Guided by the central tenets of Lester-Irabinna Rigney’s (1999) Indigenist paradigm; resistance,political integrity and honoring Indigenous voice, I take up the Ucwalmicw loom and blanket weavingas metaphor and praxis to honor Samahquamicw engagement in this PhD project. To contribute to the significant work already being done to define and transform Aboriginal education into the ever emerging tapestries of Indigenous education, the research questions that guide the work disseminated here were:1. In what ways can Ucwalmicw knowledge system processes disrupt mainstream understandings of Aboriginal education?2. How can the facilitation of Ucwalmicw processes and protocols contribute to transforming classrooms for all students?To maintain political integrity in responding to these two research questions I engaged with mySamahquamicw community members in ways that center on and honor Ucwalmicw voice. TwoSharing Circles were facilitated in the Q’aLaTKú7eM community. We shared meals together, andcommunity members were reciprocated with hand-made gifts for sharing their knowledge and timewith me. Local protocols guided our collective knowledge seeking, making and sharing which, forimportant reasons, included the need to facilitate a survey in lieu of the third planned Sharing Circle.In trusting again in our ways, I came to walk the talk of Q’aLaTKú7eMicw protocols whichrequire beginning and proceeding in good ways towards wholistic approaches to teaching and learning.Within the pages of this dissertation, I illustrate how Q’aLaTKú7eMicw contributions can and havemobilized Indigenous education policies drawn from a selection of nation-wide and provincial reports and accords. While the degree of harm that Aboriginal education continues to inflict on its students varies across student populations, tackling, with Ucwalmicw intentions, the issue of what is and is not considered in the curricula and, equally important, the pedagogies of university programs means doing so for the benefit of Indigenous and non-Indigenous students alike. To contribute to emerging models of Indigenous education with a good heart, mind and spirit requires doing so for Tákem nsnek̓wnúk̓w7a (all my relations).
Indigenous languages are at risk of extinction all over the world. While revitalization approaches range from documentation, to early childhood immersion, to school-based approaches, to adult and community language classes, approaches focused on adult Indigenous language learners are sparse. Many Indigenous adults did not have an opportunity to learn their ancestral language due to geographic dislocation from home territory, adoption, migration, urbanization, or discontinued language use between generations. While many of these adults are determined to regain this part of their heritage, very few cases have been documented. This study begins to fill this knowledge gap through its contribution of an autoethnographic account of the author’s language learning journey with nîhiyawîwin (the Cree language) over more than ten years. The journey was documented through journal writing and other language learning records, which were used to create the autoethnography. The primary aim of this study was to examine the motivations, processes, effects, and outcomes of the author’s journey into urban nîhiyawîwin learning. While the autoethnographic approach focuses on only one story, this research contributes to a broader understanding of adult Indigenous language loss and recovery in Canada. This dissertation contributes to the creation of new knowledge in four distinct ways: it adds to the largely untold story of urban adult Indigenous language learning in Canada; it expands the foci of the Indigenous language revitalization movement to include Indigenous adult learners; it aligns Indigenous language revitalization efforts with the decolonization movement; and it provides the opportunity to inform second-language researchers and practitioners about adult Indigenous language learning. Several implications arise from this research, including justification for Indigenous language learning as a new academic field of study, and policy recommendations are made pertaining to funding and legislation.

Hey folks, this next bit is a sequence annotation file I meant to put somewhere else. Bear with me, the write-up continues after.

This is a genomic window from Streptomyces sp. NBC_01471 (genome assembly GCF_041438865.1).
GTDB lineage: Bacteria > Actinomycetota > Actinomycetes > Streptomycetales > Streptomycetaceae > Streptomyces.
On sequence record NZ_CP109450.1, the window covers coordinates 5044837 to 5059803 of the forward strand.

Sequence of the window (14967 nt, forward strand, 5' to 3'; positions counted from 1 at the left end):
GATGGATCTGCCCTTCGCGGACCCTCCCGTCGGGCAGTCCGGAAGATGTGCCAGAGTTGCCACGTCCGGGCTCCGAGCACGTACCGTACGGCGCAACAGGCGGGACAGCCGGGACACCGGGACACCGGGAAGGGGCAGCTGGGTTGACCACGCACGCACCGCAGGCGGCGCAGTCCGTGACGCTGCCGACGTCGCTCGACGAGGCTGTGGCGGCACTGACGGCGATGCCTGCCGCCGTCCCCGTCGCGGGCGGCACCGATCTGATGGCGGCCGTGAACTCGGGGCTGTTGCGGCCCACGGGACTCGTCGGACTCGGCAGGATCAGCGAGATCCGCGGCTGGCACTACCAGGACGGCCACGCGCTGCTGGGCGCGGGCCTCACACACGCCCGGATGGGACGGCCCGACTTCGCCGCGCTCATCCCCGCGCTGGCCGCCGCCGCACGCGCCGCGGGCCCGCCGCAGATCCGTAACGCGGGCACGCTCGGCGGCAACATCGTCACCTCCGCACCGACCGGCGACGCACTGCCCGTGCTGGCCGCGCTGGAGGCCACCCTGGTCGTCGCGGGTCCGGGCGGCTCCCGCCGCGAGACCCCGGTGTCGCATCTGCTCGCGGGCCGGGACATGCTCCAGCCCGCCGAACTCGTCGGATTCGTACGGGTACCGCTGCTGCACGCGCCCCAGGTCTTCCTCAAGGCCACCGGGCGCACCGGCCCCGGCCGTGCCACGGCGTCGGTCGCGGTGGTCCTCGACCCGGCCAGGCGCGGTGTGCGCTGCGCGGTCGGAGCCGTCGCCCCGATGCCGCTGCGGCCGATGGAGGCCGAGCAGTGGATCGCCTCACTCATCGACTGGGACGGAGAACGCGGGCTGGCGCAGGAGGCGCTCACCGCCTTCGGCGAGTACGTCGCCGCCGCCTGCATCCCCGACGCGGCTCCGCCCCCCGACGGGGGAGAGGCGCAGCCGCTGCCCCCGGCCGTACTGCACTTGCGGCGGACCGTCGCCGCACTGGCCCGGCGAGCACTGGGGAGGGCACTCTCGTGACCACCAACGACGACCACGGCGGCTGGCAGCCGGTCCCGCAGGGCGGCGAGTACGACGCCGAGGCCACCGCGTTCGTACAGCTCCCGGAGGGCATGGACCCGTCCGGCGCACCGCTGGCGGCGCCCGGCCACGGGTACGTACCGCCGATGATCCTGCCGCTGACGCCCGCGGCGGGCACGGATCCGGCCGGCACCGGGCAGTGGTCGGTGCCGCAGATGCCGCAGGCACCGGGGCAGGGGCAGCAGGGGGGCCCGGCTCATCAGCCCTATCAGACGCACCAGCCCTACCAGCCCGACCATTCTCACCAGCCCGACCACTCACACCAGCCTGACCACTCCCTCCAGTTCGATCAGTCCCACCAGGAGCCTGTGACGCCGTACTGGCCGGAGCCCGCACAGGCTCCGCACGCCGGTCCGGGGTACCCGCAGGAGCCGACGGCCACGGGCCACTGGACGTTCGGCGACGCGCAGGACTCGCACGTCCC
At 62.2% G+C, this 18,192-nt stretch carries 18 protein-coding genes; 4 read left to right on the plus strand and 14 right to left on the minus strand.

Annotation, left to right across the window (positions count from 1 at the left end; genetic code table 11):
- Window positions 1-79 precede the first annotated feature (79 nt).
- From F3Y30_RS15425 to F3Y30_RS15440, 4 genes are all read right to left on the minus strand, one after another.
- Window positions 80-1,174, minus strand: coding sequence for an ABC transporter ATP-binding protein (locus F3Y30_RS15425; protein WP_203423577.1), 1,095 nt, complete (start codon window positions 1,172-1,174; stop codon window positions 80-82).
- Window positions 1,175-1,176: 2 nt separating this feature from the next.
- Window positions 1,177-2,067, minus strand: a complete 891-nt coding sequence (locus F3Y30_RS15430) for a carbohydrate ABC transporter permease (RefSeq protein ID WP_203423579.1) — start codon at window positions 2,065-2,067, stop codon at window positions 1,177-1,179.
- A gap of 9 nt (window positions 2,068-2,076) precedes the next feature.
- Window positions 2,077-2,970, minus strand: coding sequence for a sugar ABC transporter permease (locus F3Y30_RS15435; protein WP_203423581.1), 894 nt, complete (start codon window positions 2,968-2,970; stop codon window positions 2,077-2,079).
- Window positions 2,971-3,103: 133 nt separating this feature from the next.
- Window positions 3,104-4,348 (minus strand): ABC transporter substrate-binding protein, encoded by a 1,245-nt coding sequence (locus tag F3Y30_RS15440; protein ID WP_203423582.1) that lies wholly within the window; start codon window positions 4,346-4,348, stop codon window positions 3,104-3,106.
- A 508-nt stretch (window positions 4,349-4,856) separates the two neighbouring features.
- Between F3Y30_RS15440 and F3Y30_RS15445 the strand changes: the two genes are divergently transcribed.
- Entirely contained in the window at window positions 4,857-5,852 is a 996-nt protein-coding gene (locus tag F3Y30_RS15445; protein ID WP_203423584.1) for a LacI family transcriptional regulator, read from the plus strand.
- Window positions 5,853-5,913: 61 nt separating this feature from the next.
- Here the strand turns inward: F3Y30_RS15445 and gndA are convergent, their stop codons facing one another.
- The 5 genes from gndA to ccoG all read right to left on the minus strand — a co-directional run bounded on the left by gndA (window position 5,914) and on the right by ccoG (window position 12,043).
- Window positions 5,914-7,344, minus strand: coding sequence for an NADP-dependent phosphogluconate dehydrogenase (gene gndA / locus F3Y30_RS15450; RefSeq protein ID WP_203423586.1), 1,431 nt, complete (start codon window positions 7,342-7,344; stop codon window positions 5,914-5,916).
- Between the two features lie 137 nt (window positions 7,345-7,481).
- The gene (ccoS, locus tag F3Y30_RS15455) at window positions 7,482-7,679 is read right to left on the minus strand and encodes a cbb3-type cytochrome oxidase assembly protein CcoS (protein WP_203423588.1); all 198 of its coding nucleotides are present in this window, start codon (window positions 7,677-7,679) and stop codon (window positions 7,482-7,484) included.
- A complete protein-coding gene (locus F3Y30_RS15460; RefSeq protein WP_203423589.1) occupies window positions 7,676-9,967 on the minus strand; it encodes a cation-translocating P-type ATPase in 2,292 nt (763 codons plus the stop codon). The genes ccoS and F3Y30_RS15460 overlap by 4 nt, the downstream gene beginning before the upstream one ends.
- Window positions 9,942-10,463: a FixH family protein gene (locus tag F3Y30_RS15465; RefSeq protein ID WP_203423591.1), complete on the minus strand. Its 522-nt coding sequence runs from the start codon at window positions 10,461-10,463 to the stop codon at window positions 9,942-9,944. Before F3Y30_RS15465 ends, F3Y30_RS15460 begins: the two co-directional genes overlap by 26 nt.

This study used the BC Aboriginal Child Care Society’s (BCACCS) Draft Quality Statement on Aboriginal Child Care (quality statement) as a starting point to identify Indigenous values for early childhood programming and describe how Aboriginal early childhood practitioners implement these values in Indigenous early childhood practice. Building on the view that in early childhood education, we must move ‘beyond quality to meaning-making,’ (Dahlberg, Moss & Pence, 1999), this study explored a working definition of ‘Indigenous quality care,’ comprised of five values reflected in the quality statement and supported by Indigenous early childhood education literature: Indigenous knowledge, self-determination, a holistic view of child development, family and community involvement, and Indigenous language. Using an Indigenous research methodology, I conducted audio-recorded telephone interviews with ten Aboriginal early childhood practitioners in British Columbia to identify how they operationalize the five values in practice. Findings from this study describe the successes and challenges Aboriginal early childhood practitioners face implementing programs that reflect Indigenous values for early childhood development. This study contributes to the ‘reconceptualist movement for quality care’ (Pence & Pacini-Ketchabaw, 2008) by further identifying how Indigenous notions of ‘quality’ differ from their mainstream counterparts, and sharing how mainstream notions of quality care continue to pervade the field and create challenges for Indigenous early childhood practice. Findings from this study also contribute to Indigenous early childhood education literature by sharing concrete strategies the Aboriginal early childhood practitioners in this study used to implement Indigenous values for early childhood education and care.